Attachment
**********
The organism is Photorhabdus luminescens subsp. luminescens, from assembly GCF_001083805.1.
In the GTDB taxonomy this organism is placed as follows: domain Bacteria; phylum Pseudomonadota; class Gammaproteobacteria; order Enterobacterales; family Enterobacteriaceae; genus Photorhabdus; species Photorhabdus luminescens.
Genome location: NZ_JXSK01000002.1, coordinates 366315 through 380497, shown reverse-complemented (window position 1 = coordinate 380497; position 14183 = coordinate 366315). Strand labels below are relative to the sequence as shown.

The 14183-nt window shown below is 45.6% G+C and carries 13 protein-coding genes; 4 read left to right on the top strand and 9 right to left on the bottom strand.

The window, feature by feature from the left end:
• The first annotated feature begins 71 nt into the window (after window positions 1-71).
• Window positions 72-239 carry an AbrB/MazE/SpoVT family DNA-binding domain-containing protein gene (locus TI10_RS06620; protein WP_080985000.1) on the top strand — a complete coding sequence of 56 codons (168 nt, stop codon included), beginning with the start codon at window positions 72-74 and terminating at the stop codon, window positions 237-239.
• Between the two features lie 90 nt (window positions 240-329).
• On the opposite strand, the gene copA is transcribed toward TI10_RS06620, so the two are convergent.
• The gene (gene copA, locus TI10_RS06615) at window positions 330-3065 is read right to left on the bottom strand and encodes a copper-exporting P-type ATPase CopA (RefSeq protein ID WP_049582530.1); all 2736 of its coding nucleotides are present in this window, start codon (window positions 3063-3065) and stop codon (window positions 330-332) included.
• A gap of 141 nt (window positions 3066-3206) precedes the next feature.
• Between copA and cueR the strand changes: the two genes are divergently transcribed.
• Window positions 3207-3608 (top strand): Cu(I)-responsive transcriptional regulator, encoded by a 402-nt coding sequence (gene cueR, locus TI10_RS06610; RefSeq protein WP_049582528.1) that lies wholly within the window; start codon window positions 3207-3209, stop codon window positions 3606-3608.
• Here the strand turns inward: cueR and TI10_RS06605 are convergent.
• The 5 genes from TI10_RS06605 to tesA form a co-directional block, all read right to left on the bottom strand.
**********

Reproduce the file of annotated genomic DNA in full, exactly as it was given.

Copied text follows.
The organism is Photorhabdus luminescens subsp. luminescens, from assembly GCF_001083805.1.
In the GTDB taxonomy this organism is placed as follows: domain Bacteria; phylum Pseudomonadota; class Gammaproteobacteria; order Enterobacterales; family Enterobacteriaceae; genus Photorhabdus; species Photorhabdus luminescens.
Genome location: NZ_JXSK01000002.1, coordinates 366315 through 380497, shown reverse-complemented (window position 1 = coordinate 380497; position 14183 = coordinate 366315). Strand labels below are relative to the sequence as shown.

The 14183-nt window shown below is 45.6% G+C and carries 13 protein-coding genes; 4 read left to right on the top strand and 9 right to left on the bottom strand.

The window, feature by feature from the left end:
• The first annotated feature begins 71 nt into the window (after window positions 1-71).
• Window positions 72-239 carry an AbrB/MazE/SpoVT family DNA-binding domain-containing protein gene (locus TI10_RS06620; protein WP_080985000.1) on the top strand — a complete coding sequence of 56 codons (168 nt, stop codon included), beginning with the start codon at window positions 72-74 and terminating at the stop codon, window positions 237-239.
• Between the two features lie 90 nt (window positions 240-329).
• On the opposite strand, the gene copA is transcribed toward TI10_RS06620, so the two are convergent.
• The gene (gene copA, locus TI10_RS06615) at window positions 330-3065 is read right to left on the bottom strand and encodes a copper-exporting P-type ATPase CopA (RefSeq protein ID WP_049582530.1); all 2736 of its coding nucleotides are present in this window, start codon (window positions 3063-3065) and stop codon (window positions 330-332) included.
• A gap of 141 nt (window positions 3066-3206) precedes the next feature.
• Between copA and cueR the strand changes: the two genes are divergently transcribed.
• Window positions 3207-3608 (top strand): Cu(I)-responsive transcriptional regulator, encoded by a 402-nt coding sequence (gene cueR, locus TI10_RS06610; RefSeq protein WP_049582528.1) that lies wholly within the window; start codon window positions 3207-3209, stop codon window positions 3606-3608.
• Here the strand turns inward: cueR and TI10_RS06605 are convergent.
• The 5 genes from TI10_RS06605 to tesA form a co-directional block, all read right to left on the bottom strand.